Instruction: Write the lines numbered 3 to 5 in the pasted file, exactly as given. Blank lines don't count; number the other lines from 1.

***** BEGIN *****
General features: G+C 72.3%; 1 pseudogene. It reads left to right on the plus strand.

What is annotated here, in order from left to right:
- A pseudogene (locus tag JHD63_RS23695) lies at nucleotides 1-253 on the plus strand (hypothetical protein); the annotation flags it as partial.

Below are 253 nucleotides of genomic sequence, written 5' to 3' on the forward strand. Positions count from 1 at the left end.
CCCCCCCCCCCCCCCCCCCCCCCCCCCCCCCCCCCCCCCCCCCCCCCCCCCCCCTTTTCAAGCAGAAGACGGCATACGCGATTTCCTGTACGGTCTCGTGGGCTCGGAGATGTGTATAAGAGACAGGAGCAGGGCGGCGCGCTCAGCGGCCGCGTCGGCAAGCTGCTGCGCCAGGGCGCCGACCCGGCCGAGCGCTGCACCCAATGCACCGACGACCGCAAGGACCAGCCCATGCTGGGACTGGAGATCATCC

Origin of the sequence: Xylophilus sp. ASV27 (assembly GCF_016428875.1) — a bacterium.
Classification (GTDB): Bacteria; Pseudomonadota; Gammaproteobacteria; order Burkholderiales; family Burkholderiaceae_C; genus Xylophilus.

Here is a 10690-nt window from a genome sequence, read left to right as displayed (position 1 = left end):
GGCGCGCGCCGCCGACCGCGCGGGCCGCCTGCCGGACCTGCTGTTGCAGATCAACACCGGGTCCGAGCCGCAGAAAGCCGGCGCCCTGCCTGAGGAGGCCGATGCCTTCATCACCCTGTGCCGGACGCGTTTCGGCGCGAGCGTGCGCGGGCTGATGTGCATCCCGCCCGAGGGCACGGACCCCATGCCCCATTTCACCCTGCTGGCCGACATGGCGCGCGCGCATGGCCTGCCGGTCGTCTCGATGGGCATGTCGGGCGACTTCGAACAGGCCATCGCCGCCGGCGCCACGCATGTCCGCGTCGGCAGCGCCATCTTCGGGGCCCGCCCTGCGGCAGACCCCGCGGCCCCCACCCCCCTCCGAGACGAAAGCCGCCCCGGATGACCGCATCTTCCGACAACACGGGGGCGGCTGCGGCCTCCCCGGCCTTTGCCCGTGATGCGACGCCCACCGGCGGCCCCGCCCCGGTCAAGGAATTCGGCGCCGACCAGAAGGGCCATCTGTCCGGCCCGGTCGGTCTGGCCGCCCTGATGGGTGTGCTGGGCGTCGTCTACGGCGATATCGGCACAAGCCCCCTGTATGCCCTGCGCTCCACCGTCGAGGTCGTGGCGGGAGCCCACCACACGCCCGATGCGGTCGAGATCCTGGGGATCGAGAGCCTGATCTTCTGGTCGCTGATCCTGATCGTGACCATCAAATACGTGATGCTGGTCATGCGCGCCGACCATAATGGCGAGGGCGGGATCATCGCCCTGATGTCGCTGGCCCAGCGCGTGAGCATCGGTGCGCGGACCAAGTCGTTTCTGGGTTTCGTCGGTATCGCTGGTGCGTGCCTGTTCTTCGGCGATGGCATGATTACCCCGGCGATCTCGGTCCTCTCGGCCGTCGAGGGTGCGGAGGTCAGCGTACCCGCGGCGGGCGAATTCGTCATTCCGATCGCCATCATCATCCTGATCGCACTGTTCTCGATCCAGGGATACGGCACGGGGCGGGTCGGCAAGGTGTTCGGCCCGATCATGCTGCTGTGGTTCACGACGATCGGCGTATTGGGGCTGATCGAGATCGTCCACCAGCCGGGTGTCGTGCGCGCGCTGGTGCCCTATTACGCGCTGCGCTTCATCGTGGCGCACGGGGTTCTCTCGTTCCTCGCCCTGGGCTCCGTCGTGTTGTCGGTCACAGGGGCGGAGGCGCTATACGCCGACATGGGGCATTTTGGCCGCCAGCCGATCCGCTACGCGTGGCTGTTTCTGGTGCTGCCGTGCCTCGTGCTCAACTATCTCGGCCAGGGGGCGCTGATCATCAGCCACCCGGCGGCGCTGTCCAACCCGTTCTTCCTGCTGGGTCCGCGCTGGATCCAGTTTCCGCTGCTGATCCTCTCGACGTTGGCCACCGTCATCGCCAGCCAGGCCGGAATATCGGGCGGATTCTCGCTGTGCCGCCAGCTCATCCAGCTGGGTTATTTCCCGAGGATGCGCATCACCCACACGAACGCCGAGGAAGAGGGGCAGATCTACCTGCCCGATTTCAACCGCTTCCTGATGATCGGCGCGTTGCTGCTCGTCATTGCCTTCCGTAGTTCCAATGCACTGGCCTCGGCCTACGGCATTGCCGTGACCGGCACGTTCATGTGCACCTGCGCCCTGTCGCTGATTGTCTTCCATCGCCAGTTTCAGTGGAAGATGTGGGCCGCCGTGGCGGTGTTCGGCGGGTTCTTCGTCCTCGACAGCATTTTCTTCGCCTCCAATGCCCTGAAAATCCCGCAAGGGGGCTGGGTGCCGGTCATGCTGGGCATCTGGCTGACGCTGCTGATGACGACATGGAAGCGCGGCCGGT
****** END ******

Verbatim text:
- A pseudogene (locus tag JHD63_RS23695) lies at nucleotides 1-253 on the plus strand (hypothetical protein); the annotation flags it as partial.

Below are 253 nucleotides of genomic sequence, written 5' to 3' on the forward strand. Positions count from 1 at the left end.
CCCCCCCCCCCCCCCCCCCCCCCCCCCCCCCCCCCCCCCCCCCCCCCCCCCCCCTTTTCAAGCAGAAGACGGCATACGCGATTTCCTGTACGGTCTCGTGGGCTCGGAGATGTGTATAAGAGACAGGAGCAGGGCGGCGCGCTCAGCGGCCGCGTCGGCAAGCTGCTGCGCCAGGGCGCCGACCCGGCCGAGCGCTGCACCCAATGCACCGACGACCGCAAGGACCAGCCCATGCTGGGACTGGAGATCATCC